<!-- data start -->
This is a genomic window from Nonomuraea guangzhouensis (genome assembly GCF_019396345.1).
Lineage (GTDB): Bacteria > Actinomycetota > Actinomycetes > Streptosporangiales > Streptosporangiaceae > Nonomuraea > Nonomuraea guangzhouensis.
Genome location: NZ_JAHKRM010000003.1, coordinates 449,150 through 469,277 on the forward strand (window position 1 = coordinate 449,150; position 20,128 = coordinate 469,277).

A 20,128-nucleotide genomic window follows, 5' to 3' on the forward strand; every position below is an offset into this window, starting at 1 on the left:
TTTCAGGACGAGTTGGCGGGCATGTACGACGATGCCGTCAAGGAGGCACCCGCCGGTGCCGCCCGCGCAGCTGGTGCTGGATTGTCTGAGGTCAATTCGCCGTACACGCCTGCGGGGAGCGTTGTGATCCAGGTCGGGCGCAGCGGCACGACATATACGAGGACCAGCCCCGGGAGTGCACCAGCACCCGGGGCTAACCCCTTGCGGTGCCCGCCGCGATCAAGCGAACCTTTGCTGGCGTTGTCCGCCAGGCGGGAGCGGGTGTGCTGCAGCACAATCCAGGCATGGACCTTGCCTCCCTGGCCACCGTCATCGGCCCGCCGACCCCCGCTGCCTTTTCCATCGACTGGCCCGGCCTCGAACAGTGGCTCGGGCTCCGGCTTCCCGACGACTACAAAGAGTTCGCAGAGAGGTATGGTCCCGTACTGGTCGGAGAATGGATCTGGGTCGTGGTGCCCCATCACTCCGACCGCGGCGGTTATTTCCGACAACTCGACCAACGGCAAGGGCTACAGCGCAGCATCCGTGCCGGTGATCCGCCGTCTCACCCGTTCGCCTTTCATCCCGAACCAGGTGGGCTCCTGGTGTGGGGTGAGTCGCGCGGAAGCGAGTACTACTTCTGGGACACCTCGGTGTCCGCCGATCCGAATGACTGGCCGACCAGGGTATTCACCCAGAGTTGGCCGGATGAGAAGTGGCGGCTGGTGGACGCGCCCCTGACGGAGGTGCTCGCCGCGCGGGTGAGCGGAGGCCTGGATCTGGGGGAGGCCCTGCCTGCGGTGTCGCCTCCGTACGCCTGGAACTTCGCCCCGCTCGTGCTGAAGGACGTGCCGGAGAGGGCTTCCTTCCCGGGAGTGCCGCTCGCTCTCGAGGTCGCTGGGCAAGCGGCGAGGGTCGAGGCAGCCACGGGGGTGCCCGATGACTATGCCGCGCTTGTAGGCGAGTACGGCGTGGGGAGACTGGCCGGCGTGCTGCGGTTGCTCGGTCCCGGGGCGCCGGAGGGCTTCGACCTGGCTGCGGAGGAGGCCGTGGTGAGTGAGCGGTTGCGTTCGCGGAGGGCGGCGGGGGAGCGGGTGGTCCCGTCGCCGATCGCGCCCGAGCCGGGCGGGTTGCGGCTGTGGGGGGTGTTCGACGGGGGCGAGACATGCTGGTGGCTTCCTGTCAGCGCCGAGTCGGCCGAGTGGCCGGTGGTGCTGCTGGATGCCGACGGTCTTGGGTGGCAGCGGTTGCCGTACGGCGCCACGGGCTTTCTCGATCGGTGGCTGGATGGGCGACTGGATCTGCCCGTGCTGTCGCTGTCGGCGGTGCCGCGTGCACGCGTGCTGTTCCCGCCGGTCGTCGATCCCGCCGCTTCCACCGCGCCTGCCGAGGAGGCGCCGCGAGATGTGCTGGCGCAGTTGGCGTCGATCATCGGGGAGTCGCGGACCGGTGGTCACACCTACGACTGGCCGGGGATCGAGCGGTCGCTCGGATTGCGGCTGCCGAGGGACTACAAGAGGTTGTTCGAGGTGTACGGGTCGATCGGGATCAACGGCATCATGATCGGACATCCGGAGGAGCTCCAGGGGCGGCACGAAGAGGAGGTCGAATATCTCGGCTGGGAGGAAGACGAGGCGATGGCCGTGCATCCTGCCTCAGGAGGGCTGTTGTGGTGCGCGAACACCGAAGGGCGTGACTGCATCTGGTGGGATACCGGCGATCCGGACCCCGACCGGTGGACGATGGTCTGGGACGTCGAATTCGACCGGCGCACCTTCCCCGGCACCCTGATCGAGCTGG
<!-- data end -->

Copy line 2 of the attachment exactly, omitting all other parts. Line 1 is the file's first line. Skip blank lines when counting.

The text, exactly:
Lineage (GTDB): Bacteria > Actinomycetota > Actinomycetes > Streptosporangiales > Streptosporangiaceae > Nonomuraea > Nonomuraea guangzhouensis.